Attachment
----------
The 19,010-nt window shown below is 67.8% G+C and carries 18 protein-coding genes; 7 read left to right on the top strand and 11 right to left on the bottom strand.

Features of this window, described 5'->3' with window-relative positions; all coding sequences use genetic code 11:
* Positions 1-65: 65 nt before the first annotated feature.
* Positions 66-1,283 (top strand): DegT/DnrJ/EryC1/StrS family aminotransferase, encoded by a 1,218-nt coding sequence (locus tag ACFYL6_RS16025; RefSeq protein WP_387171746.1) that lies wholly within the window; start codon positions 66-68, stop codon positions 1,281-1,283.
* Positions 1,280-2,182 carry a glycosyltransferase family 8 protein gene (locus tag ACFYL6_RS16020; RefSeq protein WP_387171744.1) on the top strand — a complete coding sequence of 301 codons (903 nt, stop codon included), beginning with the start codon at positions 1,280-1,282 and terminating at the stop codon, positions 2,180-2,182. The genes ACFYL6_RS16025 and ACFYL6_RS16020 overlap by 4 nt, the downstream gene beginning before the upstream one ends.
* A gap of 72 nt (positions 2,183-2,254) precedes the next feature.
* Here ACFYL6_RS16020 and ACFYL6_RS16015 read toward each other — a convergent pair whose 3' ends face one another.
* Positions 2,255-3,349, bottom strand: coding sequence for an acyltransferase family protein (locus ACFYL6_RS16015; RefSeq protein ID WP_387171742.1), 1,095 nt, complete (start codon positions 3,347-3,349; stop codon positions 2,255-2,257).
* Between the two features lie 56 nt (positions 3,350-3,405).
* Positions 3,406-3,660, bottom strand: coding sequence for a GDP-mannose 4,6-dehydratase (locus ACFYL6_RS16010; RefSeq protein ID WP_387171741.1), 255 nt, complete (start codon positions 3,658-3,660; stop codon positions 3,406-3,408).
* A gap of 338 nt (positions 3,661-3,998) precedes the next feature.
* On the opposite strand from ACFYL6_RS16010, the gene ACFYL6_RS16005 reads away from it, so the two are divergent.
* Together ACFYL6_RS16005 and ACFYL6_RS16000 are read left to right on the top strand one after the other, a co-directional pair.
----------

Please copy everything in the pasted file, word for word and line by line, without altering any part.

The 19,010-nt window shown below is 67.8% G+C and carries 18 protein-coding genes; 7 read left to right on the top strand and 11 right to left on the bottom strand.

Features of this window, described 5'->3' with window-relative positions; all coding sequences use genetic code 11:
* Positions 1-65: 65 nt before the first annotated feature.
* Positions 66-1,283 (top strand): DegT/DnrJ/EryC1/StrS family aminotransferase, encoded by a 1,218-nt coding sequence (locus tag ACFYL6_RS16025; RefSeq protein WP_387171746.1) that lies wholly within the window; start codon positions 66-68, stop codon positions 1,281-1,283.
* Positions 1,280-2,182 carry a glycosyltransferase family 8 protein gene (locus tag ACFYL6_RS16020; RefSeq protein WP_387171744.1) on the top strand — a complete coding sequence of 301 codons (903 nt, stop codon included), beginning with the start codon at positions 1,280-1,282 and terminating at the stop codon, positions 2,180-2,182. The genes ACFYL6_RS16025 and ACFYL6_RS16020 overlap by 4 nt, the downstream gene beginning before the upstream one ends.
* A gap of 72 nt (positions 2,183-2,254) precedes the next feature.
* Here ACFYL6_RS16020 and ACFYL6_RS16015 read toward each other — a convergent pair whose 3' ends face one another.
* Positions 2,255-3,349, bottom strand: coding sequence for an acyltransferase family protein (locus ACFYL6_RS16015; RefSeq protein ID WP_387171742.1), 1,095 nt, complete (start codon positions 3,347-3,349; stop codon positions 2,255-2,257).
* Between the two features lie 56 nt (positions 3,350-3,405).
* Positions 3,406-3,660, bottom strand: coding sequence for a GDP-mannose 4,6-dehydratase (locus ACFYL6_RS16010; RefSeq protein ID WP_387171741.1), 255 nt, complete (start codon positions 3,658-3,660; stop codon positions 3,406-3,408).
* A gap of 338 nt (positions 3,661-3,998) precedes the next feature.
* On the opposite strand from ACFYL6_RS16010, the gene ACFYL6_RS16005 reads away from it, so the two are divergent.
* Together ACFYL6_RS16005 and ACFYL6_RS16000 are read left to right on the top strand one after the other, a co-directional pair.